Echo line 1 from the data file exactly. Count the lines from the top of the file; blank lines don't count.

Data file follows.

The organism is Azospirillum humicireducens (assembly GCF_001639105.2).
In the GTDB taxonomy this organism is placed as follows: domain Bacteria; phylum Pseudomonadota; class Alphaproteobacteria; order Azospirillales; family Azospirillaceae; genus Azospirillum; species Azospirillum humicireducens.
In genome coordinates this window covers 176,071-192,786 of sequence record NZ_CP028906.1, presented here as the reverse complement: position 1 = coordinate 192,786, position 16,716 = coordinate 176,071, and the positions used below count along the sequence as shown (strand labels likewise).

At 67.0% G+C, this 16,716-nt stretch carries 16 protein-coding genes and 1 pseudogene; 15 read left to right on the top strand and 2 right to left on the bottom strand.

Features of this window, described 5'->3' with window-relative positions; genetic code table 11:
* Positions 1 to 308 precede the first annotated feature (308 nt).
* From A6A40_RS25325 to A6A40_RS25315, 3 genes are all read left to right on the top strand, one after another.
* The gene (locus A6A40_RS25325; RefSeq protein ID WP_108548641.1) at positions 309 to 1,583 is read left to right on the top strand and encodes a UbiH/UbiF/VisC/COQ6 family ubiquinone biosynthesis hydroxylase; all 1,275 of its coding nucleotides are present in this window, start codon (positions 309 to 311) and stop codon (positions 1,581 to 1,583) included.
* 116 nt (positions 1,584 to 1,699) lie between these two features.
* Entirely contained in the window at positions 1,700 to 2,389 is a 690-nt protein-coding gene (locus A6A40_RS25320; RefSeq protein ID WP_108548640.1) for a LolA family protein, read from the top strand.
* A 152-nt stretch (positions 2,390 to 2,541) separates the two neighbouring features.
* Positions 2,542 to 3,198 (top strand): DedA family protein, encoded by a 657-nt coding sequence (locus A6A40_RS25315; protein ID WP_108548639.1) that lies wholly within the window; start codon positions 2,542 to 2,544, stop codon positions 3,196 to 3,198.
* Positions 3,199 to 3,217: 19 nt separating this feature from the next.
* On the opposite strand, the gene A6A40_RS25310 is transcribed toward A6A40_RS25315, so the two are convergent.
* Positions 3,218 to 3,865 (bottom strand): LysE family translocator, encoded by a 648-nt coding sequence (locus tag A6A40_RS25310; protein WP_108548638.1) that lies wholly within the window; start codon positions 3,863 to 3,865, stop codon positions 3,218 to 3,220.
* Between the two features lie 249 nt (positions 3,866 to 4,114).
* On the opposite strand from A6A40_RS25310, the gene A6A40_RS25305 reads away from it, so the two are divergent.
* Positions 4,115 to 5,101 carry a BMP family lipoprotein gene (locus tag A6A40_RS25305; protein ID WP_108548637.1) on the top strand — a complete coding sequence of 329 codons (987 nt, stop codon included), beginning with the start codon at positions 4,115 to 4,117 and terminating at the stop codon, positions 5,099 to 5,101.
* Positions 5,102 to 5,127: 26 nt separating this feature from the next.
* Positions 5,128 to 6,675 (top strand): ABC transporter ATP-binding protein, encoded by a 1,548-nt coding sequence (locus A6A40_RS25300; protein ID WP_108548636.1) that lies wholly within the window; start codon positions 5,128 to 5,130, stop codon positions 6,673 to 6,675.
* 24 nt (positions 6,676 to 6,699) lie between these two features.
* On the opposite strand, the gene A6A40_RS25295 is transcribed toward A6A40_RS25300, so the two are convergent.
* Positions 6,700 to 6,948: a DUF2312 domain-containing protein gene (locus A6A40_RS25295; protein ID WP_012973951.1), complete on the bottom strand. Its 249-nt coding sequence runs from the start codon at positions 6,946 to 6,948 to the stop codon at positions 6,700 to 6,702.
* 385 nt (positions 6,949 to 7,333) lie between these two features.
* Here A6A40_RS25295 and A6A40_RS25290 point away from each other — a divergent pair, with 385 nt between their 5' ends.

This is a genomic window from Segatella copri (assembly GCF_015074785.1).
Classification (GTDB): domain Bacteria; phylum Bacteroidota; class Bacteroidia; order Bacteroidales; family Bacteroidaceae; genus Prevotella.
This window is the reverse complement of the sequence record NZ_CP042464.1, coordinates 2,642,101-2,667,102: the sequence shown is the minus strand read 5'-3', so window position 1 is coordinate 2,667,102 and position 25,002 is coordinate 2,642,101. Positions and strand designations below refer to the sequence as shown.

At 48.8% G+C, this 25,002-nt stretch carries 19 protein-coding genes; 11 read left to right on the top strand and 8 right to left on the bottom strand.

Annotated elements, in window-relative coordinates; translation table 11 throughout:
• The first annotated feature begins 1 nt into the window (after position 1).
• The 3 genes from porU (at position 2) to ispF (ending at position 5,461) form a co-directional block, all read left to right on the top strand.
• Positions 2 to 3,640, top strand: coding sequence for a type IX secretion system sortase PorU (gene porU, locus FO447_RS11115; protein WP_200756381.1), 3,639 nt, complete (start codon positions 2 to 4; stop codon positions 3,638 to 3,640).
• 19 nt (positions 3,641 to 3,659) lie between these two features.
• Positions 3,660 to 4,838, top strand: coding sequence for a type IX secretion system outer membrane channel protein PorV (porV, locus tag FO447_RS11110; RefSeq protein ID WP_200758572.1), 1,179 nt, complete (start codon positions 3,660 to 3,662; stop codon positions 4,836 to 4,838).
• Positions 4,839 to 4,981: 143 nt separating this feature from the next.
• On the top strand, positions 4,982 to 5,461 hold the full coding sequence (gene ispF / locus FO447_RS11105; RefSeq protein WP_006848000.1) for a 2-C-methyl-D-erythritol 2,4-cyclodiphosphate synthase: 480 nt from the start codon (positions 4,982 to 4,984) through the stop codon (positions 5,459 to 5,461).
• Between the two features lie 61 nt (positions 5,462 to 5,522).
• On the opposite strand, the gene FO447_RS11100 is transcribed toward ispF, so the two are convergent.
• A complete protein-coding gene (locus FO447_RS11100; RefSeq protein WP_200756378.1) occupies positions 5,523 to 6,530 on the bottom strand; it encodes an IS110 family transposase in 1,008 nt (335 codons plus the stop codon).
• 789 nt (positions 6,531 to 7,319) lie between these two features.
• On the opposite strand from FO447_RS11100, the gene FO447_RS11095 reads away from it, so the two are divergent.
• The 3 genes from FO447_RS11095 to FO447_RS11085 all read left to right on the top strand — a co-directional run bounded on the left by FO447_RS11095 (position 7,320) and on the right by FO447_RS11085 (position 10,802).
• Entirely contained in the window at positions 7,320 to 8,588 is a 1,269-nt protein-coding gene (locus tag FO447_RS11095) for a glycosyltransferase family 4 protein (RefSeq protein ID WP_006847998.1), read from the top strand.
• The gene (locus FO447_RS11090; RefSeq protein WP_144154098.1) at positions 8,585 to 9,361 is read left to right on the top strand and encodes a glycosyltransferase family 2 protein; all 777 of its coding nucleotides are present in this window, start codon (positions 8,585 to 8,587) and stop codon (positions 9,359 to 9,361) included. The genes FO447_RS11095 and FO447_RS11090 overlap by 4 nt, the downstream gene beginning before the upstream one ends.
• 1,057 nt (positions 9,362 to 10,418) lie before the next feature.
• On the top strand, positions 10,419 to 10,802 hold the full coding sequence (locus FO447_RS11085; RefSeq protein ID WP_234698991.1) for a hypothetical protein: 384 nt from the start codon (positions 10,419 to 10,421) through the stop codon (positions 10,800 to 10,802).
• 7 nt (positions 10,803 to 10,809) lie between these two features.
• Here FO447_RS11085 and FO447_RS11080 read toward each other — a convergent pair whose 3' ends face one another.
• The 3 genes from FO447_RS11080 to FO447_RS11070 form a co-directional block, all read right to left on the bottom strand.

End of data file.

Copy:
The organism is Azospirillum humicireducens (assembly GCF_001639105.2).